Supernova, noun—the explosion of star in which the star may reach a maximum intrinsic luminosity one billion times that of the sun (Merriam Webster)

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THE LAST observed supernova, said to have briefly illuminated the whole galaxy, was in 1604. The discovery was made by Johannes Kepler.

Though not as equally bright in proportion, the Philippines had its own supernova, which emanated in General Santos City, in the 21st century.

Manny “Pacman” Pacquiao took the Philippines by storm with his world dominance in professional boxing. Known for his exciting fighting style—a combination of power, speed, skill, and gamble—Pacquiao was the first boxer to become world champion in eight weight divisions, in which he won ten world titles.

It was enough reason to regard him as a local hero and icon for the Philippines, which is still an understatement compared with the totality of what Pacquaio means to the country.

On Dec. 4, 2012, however, Filipinos grieved over the sight of “the greatest boxer,” the Filipino hero, lying senseless on the canvas of MGM Grand Arena after being knocked out with a single punch by his Mexican rival, Juan Manuel Marquez, in their fourth bout. It was the first time Pacquaio got knocked down since 2001.

Perhaps his dominance made people forget that Pacquiao is not immortal. Somebody’s bound to hit his Achilles’ heel sooner or later. In this case, it was Marquez.

Post-fight questions included: Is this the end of an era, the denouement of the supernova? Maybe. Who knows?

But it is important to note, meanwhile, that Pacquiao’s athletic conquest alone did not make him what he is today.

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He’s somebody most Filipinos can relate and sympathize with, and be proud of, having risen from poverty to riches and greatness; somebody who despite his success, still keeps faith to God and his feet flat on the ground, which makes me wonder whether he uses the superglues advertised during commercial breaks in his televised fights to keep his feet on the ground. No camera tricks!

Even in defeat, Pacquiao retains his humility, unlike his former colleague Amir Khan who, in loss, blamed referees and his trainer.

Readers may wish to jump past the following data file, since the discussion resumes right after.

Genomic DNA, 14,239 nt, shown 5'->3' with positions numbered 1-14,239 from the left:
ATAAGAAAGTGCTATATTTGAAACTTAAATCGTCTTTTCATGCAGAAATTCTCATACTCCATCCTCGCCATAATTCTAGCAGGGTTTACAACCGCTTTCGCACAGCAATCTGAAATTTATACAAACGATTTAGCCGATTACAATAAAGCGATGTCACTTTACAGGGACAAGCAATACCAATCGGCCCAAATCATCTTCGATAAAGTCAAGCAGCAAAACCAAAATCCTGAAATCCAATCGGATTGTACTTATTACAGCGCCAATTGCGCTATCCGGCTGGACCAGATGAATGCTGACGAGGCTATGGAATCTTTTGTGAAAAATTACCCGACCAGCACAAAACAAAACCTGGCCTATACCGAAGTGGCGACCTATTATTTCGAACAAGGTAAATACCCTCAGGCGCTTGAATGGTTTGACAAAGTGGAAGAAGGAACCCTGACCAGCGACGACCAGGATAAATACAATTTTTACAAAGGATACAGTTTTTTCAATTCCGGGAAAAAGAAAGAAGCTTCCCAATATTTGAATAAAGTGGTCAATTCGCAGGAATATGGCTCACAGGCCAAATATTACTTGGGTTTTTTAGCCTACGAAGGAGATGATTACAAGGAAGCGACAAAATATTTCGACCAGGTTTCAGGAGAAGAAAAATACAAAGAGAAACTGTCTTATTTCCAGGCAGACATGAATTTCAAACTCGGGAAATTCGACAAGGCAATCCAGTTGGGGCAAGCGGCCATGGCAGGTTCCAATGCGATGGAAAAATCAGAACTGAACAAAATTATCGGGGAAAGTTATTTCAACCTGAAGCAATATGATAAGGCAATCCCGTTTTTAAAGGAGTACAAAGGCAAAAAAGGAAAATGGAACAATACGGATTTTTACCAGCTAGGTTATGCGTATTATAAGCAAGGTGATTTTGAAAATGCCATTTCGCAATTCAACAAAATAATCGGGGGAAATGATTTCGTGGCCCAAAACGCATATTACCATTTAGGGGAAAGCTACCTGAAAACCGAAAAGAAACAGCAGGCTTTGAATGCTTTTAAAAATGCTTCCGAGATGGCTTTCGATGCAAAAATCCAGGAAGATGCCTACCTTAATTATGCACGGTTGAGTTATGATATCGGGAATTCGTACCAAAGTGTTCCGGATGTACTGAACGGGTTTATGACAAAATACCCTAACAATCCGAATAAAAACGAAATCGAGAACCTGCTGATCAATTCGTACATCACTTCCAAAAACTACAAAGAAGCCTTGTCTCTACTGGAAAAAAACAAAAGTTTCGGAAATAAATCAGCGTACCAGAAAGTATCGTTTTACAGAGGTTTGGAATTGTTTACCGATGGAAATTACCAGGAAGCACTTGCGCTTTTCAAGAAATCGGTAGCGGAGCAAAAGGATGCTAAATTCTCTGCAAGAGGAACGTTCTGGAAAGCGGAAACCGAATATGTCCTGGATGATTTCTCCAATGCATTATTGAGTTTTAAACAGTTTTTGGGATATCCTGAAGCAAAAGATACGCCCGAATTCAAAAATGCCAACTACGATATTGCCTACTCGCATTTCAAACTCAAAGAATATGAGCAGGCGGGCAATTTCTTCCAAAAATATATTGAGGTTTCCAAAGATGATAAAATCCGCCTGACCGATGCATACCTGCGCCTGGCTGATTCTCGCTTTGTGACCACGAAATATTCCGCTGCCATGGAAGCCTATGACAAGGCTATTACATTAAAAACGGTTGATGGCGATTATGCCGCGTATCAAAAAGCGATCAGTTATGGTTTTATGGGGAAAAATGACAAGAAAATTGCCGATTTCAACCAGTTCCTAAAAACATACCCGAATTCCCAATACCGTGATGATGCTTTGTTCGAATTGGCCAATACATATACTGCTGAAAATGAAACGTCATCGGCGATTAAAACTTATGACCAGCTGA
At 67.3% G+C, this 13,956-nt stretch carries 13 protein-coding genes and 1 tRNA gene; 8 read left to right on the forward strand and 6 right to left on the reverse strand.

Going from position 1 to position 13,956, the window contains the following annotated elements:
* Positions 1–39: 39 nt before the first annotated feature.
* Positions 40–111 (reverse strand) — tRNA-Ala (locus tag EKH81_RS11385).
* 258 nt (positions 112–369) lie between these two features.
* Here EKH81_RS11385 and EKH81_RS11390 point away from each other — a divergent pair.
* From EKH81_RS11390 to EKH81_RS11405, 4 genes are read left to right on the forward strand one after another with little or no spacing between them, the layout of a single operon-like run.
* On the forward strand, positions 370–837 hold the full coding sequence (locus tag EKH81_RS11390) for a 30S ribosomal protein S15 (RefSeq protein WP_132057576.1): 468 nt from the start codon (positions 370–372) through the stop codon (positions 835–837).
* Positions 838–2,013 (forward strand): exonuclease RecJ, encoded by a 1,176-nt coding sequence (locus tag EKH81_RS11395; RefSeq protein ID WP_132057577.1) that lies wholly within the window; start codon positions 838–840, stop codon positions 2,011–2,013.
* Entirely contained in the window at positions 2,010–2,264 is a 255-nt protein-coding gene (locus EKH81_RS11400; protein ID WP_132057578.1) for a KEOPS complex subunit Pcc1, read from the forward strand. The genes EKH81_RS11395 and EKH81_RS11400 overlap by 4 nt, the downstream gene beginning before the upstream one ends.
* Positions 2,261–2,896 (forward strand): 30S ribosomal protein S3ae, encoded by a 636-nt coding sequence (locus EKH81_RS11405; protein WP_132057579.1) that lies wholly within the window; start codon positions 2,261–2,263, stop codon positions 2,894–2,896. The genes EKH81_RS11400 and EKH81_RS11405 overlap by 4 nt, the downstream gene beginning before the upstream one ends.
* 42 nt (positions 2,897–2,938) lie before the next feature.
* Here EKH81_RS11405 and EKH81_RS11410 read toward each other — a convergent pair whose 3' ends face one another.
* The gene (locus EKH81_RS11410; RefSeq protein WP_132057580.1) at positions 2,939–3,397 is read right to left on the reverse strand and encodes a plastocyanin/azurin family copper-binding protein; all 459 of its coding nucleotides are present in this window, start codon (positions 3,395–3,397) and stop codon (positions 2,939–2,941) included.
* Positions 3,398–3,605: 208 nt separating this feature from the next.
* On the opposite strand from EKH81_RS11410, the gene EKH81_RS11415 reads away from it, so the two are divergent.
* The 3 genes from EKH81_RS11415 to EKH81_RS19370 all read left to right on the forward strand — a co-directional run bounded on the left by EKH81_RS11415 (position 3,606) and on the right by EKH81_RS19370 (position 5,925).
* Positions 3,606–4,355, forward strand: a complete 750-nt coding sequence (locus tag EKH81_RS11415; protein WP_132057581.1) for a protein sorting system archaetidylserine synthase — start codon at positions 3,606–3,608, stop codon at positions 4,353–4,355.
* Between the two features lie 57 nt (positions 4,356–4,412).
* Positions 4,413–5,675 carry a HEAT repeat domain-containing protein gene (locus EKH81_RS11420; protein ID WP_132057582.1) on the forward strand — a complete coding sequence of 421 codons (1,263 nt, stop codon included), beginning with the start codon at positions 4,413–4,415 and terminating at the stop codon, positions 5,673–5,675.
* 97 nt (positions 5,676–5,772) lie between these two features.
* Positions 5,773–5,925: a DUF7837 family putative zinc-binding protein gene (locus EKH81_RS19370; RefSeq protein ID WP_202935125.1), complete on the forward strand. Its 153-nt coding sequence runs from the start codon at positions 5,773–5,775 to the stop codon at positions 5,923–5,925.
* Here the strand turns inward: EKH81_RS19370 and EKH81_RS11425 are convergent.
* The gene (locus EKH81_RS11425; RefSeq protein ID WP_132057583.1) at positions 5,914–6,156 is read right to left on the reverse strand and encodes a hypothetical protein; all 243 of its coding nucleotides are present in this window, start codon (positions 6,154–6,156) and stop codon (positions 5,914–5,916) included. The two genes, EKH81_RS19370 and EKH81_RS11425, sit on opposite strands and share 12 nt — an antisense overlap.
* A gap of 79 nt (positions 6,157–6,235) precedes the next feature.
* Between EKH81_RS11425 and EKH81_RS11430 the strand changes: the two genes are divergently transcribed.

In a Twitter post, journalist Teodoro Locsin, Jr. said Pacquiao’s loss was not a case of “How are the mighty fallen,” quoting 2 Samuel 1:27 of the Bible, because he was never proud in victory “and met every win with wonder and gratitude, like a surprise present from God.”

When Pacquaio’s era comes to an end, when all the succubi—greedy politicians and shady pastors—swarming around him leave and all he has left is his family, he will still be the legend that he is, for at that moment he was knocked out cold, the world, as far as Filipinos were concerned, stopped. Many were horrified and angry, some even wept. And from there we knew that Pacquiao is not merely a gladiator for the Philippines. He is a true hero, someone people cheer and cry for.

Neither Marquez’s single punch nor the mediocre singer and Grammy-snubbed Justin Bieber’s insults can diminish Pacquiao’s greatness, for he has already been immortalized way beyond boxing rankings.

Another Filipino will eventually replace Pacquiao as the world’s greatest boxer, yes. Nonito Donaire, Jr., coming from four consecutive impressive victories this year alone, seems to be on his way. But Donaire, with all due respect to his achievements, can never be half of what Pacquiao was.

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It was never Manny Pacquiao the boxer, it was Manny Pacquiao the athlete, the actor, the endorser, the politician, the poorman, the Catholic, the evangelical Christian. More importantly, it has always been Manny Pacquiao the Filipino. And there can be no supernova like him for a long, long time.

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